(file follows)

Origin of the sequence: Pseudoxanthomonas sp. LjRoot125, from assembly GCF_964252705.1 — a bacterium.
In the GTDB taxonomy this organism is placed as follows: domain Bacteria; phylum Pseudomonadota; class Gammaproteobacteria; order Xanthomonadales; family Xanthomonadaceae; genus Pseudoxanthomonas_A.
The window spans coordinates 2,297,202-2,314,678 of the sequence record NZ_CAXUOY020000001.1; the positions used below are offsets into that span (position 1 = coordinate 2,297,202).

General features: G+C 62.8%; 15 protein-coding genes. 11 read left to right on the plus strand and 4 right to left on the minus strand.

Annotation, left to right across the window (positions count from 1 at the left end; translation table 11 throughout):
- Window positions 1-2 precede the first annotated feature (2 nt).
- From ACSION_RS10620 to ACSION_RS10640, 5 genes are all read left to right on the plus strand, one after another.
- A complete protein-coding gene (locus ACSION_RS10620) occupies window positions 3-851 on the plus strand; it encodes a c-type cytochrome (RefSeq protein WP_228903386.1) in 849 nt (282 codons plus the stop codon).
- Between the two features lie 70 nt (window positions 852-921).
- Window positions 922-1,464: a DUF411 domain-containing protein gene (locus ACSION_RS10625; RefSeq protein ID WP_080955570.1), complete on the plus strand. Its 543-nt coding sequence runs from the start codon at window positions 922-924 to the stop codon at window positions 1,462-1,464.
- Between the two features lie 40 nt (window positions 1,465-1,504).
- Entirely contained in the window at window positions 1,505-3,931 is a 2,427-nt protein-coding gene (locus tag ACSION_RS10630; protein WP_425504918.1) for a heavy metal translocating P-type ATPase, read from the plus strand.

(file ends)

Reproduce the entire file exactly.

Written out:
Origin of the sequence: Pseudoxanthomonas sp. LjRoot125, from assembly GCF_964252705.1 — a bacterium.
In the GTDB taxonomy this organism is placed as follows: domain Bacteria; phylum Pseudomonadota; class Gammaproteobacteria; order Xanthomonadales; family Xanthomonadaceae; genus Pseudoxanthomonas_A.
The window spans coordinates 2,297,202-2,314,678 of the sequence record NZ_CAXUOY020000001.1; the positions used below are offsets into that span (position 1 = coordinate 2,297,202).

General features: G+C 62.8%; 15 protein-coding genes. 11 read left to right on the plus strand and 4 right to left on the minus strand.

Annotation, left to right across the window (positions count from 1 at the left end; translation table 11 throughout):
- Window positions 1-2 precede the first annotated feature (2 nt).
- From ACSION_RS10620 to ACSION_RS10640, 5 genes are all read left to right on the plus strand, one after another.
- A complete protein-coding gene (locus ACSION_RS10620) occupies window positions 3-851 on the plus strand; it encodes a c-type cytochrome (RefSeq protein WP_228903386.1) in 849 nt (282 codons plus the stop codon).
- Between the two features lie 70 nt (window positions 852-921).
- Window positions 922-1,464: a DUF411 domain-containing protein gene (locus ACSION_RS10625; RefSeq protein ID WP_080955570.1), complete on the plus strand. Its 543-nt coding sequence runs from the start codon at window positions 922-924 to the stop codon at window positions 1,462-1,464.
- Between the two features lie 40 nt (window positions 1,465-1,504).
- Entirely contained in the window at window positions 1,505-3,931 is a 2,427-nt protein-coding gene (locus tag ACSION_RS10630; protein WP_425504918.1) for a heavy metal translocating P-type ATPase, read from the plus strand.